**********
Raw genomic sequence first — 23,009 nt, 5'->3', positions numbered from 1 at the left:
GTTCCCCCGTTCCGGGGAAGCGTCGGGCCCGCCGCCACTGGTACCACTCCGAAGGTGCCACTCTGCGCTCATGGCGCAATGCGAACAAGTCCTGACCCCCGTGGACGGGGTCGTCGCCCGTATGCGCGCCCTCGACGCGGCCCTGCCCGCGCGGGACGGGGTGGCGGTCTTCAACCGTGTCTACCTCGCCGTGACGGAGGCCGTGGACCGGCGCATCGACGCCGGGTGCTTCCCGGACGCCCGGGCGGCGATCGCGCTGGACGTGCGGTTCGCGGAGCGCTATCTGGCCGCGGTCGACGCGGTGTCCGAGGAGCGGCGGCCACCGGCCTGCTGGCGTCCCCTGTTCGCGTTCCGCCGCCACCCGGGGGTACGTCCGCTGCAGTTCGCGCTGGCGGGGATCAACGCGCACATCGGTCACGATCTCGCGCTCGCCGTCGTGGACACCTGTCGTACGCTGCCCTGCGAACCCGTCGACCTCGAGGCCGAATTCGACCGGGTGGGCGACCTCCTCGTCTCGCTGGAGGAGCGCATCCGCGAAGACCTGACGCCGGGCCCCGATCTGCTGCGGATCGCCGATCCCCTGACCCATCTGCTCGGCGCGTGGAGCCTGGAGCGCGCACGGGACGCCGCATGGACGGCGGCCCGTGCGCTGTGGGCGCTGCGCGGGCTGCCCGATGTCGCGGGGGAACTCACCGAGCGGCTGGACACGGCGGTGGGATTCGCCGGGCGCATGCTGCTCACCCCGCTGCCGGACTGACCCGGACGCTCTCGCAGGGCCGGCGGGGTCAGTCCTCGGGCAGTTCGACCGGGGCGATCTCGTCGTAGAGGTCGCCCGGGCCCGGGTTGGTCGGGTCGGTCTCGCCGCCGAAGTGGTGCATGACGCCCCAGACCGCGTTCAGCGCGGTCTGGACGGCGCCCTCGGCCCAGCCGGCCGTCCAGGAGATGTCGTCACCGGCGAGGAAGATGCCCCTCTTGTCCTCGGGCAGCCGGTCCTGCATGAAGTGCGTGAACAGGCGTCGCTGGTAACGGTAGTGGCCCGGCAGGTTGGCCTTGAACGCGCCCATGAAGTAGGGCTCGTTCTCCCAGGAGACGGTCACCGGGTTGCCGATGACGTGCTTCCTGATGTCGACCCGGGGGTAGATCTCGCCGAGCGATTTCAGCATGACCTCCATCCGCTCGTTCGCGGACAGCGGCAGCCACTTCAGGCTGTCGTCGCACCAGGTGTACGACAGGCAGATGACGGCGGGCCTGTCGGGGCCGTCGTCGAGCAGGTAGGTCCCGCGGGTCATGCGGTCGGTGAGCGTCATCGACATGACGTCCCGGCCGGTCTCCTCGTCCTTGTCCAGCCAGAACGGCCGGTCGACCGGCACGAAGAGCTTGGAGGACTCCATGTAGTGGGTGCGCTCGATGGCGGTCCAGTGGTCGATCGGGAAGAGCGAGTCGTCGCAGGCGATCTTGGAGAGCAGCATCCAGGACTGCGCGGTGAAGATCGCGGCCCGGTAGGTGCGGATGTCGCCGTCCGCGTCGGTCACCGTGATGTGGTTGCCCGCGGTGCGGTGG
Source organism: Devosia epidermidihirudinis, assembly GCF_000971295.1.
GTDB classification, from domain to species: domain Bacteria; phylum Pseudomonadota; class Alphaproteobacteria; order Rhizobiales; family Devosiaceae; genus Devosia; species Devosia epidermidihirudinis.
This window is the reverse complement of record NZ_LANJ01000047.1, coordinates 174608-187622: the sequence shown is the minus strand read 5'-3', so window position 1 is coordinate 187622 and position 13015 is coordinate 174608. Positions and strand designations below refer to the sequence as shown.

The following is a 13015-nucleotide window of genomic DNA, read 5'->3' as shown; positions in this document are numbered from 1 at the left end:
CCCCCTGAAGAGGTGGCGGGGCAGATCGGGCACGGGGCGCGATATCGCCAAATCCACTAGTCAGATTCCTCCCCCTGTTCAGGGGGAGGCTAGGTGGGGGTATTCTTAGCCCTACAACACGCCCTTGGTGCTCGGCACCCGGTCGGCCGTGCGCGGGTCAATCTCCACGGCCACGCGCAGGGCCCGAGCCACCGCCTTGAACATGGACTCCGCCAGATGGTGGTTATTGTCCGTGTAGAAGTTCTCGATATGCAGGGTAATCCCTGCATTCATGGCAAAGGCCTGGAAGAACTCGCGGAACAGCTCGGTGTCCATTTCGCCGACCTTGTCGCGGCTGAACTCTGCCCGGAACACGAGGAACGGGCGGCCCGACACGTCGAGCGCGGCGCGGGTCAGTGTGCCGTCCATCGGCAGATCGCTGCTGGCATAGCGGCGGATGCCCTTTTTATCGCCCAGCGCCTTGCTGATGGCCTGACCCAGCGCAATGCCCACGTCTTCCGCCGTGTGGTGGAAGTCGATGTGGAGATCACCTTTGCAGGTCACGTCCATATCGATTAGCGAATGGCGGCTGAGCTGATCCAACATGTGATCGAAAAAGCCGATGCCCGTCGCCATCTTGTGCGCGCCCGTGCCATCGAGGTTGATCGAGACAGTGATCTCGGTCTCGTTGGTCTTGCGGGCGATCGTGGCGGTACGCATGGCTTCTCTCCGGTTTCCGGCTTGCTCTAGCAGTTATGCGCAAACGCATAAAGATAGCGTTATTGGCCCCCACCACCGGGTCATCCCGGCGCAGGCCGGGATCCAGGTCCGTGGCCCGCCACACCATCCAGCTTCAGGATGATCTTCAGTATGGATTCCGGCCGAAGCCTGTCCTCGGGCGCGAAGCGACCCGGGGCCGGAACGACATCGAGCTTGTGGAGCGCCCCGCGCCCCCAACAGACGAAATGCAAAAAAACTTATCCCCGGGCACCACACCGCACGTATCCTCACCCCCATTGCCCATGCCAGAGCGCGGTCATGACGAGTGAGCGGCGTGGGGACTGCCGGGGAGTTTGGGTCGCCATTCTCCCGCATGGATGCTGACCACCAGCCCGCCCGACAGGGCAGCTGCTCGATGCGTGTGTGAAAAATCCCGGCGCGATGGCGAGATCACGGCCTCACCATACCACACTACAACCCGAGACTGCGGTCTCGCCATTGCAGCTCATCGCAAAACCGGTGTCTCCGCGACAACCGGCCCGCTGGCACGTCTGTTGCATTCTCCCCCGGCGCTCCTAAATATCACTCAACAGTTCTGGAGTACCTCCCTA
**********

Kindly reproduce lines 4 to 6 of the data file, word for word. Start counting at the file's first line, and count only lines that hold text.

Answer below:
GTDB classification, from domain to species: domain Bacteria; phylum Pseudomonadota; class Alphaproteobacteria; order Rhizobiales; family Devosiaceae; genus Devosia; species Devosia epidermidihirudinis.
This window is the reverse complement of record NZ_LANJ01000047.1, coordinates 174608-187622: the sequence shown is the minus strand read 5'-3', so window position 1 is coordinate 187622 and position 13015 is coordinate 174608. Positions and strand designations below refer to the sequence as shown.

The following is a 13015-nucleotide window of genomic DNA, read 5'->3' as shown; positions in this document are numbered from 1 at the left end: